The most popular crypto by market cap opened at about $8,326 on Sunday and made its way to almost $8,600 by late evening. The start of the week had some bearish undertone too, and the initial estimates were that BTC risks dropping due to some key technical factors.
I cited Haejin's chart analysis on my article for IB Times. Haejin noted that BTC failed to close above the 200 moving average, slipped out of a rising wedge (which has a bearish bias), and missed getting over a critical macro resistance.
All of these recall a similar pattern that occurred two years ago in the crypto bear market of 2018. Haejin's analysis pointed out that BTC is in danger of falling to $3,300.
Staging a comeback
By Monday, Bitcoin almost hit $9,000 and was a hair away from closing above the 200-day moving average as it concluded the first day of last week at $8,995, according to Coinbase prices.
Also on Monday, German investment bank Deutsche Bank published a report about the future of payments (which is a pretty interesting read) and remarked how BTC is "too volatile" to be a reliable store of value.
In that report, Deutsche exalts cash, played up its resilience despite the disruptions and innovations it faced for over the last century. And the bank blazoned how cash is here to stay for decades to come, but it did note that the world will increasingly turn to digital payments.
As for cryptocurrencies, the bank reports that it still needs further experimentation before it gets to the kind of adoption that most in the crypto space expects it to be.
By Tuesday, the king of cryptos eventually poked the $9,000 level again -- the last time it traded at that price was back in November.
Former eToro analyst Mati Greenspan called the attention of crypto Twitter to a downward channel drawn from BTC's June 2019 high and the 200 daily moving average that BTC broke out of.
The price above the 200 DMA is significant, considering the extremely bearish signal in the death cross pattern that appeared back in October.
Up at that point, Bitcoin was on a three-day rally and a large part of what caused it was attributed to Twitter CEO's Jack Dorsey's developments to the crypto: a kit that will help integrate the Lightning Network to Bitcoin wallets and a patent for fiat to crypto payments.
These developments solve the speed issue with BTC transactions and the price volatility; those are also what it takes for the flagship crypto to reach a value of $250,000 by 2023, according to billionaire Tim Draper.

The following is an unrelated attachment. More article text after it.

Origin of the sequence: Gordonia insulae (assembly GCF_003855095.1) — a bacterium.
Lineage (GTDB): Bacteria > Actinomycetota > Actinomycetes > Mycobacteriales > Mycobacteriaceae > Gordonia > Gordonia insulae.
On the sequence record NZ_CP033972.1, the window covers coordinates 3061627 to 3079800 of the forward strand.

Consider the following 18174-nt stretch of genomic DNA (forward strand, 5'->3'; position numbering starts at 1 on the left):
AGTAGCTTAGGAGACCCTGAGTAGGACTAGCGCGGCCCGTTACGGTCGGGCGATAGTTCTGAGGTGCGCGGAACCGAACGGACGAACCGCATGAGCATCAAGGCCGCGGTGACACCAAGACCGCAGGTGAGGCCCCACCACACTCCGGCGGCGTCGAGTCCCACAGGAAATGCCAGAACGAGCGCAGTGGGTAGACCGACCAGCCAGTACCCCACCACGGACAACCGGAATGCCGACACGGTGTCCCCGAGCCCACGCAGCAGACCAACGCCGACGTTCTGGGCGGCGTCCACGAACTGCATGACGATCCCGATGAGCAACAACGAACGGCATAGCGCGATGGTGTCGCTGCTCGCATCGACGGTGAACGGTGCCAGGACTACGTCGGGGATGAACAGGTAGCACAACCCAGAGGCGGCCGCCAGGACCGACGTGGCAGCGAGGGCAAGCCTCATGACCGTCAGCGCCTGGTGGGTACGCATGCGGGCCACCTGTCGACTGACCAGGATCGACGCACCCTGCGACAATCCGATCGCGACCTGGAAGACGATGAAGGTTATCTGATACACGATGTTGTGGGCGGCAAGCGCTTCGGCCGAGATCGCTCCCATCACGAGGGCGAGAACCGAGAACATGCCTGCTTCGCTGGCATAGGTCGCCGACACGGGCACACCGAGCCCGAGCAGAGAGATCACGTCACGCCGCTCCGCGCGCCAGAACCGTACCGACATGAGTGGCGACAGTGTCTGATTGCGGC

So, it could be likely that this is the reason why BTC had pretty much a solid week.
Tesla vs. BTC
By Thursday, Bitcoin reached its highest price this year at $9,574, but despite this, it was still outmatched by Tesla's stock that was on a tear since its surprise profits in Q3. Matti Greenspan was also the one who made this observation. Tesla by Friday was up 52 percent for the whole month of January, and Bitcoin, on the other hand, rose a respectable 31 percent. However, I wrote in my article that even if it blows past $10,000, it still can't eclipse Tesla in January.
$200 by February?
The top altcoin, Ethereum, was trading at $170 on Tuesday, and a popular analyst who goes by Satoshi Flipper on Twitter said that it might surge to 100 percent soon. Satoshi Flipper's rationale for his bullish forecast is because BTC's "halving," which had been positive in the past for Bitcoin's price, will carry over to other cryptocurrencies.
Satoshi Flipper also predicted that ETH would be $200 by February. So far, ETH is only $10 short of that figure as of the time of writing.
Virgil Griffith, the ETH developer who got arrested for teaching North Koreans about cryptocurrencies, pleads not guilty to the charges of violating the IEEPA or the International Emergency Economic Powers Act.
Griffith was warned against taking the trip by the U.S. Treasury Department's Office of Foreign Asset Control, but he didn't heed the warnings and went to China first to get to the reclusive state.
Griffith, who is currently release on a bail bond worth $1 million, awaits trial on March 17.
TRON has gone too far?
On Monday, Tron announced that it would dedicate its upcoming summit to the late Los Angeles Lakers legend Kobe Bryant. Bryant was killed in a helicopter crash on Sunday, along with his daughter and seven other victims, a devastating event that shocked the entire world.
This move by Tron was frowned upon by several observers because it's seen as another hype generating gimmick that Tron that has a history of -- but this time, Tron may have gone too far in leveraging Bryant's death.
Write to Ron at firstname.lastname@example.org.